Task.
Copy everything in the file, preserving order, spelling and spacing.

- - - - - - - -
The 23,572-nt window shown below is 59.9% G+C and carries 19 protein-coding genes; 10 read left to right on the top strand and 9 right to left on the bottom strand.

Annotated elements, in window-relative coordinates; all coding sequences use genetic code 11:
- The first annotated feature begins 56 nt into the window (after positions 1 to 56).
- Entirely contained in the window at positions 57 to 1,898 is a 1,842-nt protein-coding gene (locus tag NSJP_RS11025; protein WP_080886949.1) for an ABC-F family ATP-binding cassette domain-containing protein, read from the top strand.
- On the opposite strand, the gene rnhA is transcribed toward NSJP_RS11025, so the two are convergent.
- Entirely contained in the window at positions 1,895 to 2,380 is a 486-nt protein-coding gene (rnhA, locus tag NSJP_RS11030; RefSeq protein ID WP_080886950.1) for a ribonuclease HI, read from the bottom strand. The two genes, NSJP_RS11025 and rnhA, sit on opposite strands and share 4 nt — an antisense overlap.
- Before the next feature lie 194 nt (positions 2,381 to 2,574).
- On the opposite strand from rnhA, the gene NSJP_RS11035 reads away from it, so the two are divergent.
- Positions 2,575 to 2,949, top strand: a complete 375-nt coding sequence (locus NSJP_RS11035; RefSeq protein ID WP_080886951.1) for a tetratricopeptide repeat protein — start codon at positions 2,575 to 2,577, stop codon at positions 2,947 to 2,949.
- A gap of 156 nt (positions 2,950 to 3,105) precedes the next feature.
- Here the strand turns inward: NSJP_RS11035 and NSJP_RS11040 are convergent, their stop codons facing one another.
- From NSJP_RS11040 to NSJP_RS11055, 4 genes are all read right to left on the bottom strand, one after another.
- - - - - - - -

The 23,572-nt window shown below is 59.9% G+C and carries 19 protein-coding genes; 10 read left to right on the top strand and 9 right to left on the bottom strand.

Annotated elements, in window-relative coordinates; all coding sequences use genetic code 11:
- The first annotated feature begins 56 nt into the window (after positions 1 to 56).
- Entirely contained in the window at positions 57 to 1,898 is a 1,842-nt protein-coding gene (locus tag NSJP_RS11025; protein WP_080886949.1) for an ABC-F family ATP-binding cassette domain-containing protein, read from the top strand.
- On the opposite strand, the gene rnhA is transcribed toward NSJP_RS11025, so the two are convergent.
- Entirely contained in the window at positions 1,895 to 2,380 is a 486-nt protein-coding gene (rnhA, locus tag NSJP_RS11030; RefSeq protein ID WP_080886950.1) for a ribonuclease HI, read from the bottom strand. The two genes, NSJP_RS11025 and rnhA, sit on opposite strands and share 4 nt — an antisense overlap.
- Before the next feature lie 194 nt (positions 2,381 to 2,574).
- On the opposite strand from rnhA, the gene NSJP_RS11035 reads away from it, so the two are divergent.
- Positions 2,575 to 2,949, top strand: a complete 375-nt coding sequence (locus NSJP_RS11035; RefSeq protein ID WP_080886951.1) for a tetratricopeptide repeat protein — start codon at positions 2,575 to 2,577, stop codon at positions 2,947 to 2,949.
- A gap of 156 nt (positions 2,950 to 3,105) precedes the next feature.
- Here the strand turns inward: NSJP_RS11035 and NSJP_RS11040 are convergent, their stop codons facing one another.
- From NSJP_RS11040 to NSJP_RS11055, 4 genes are all read right to left on the bottom strand, one after another.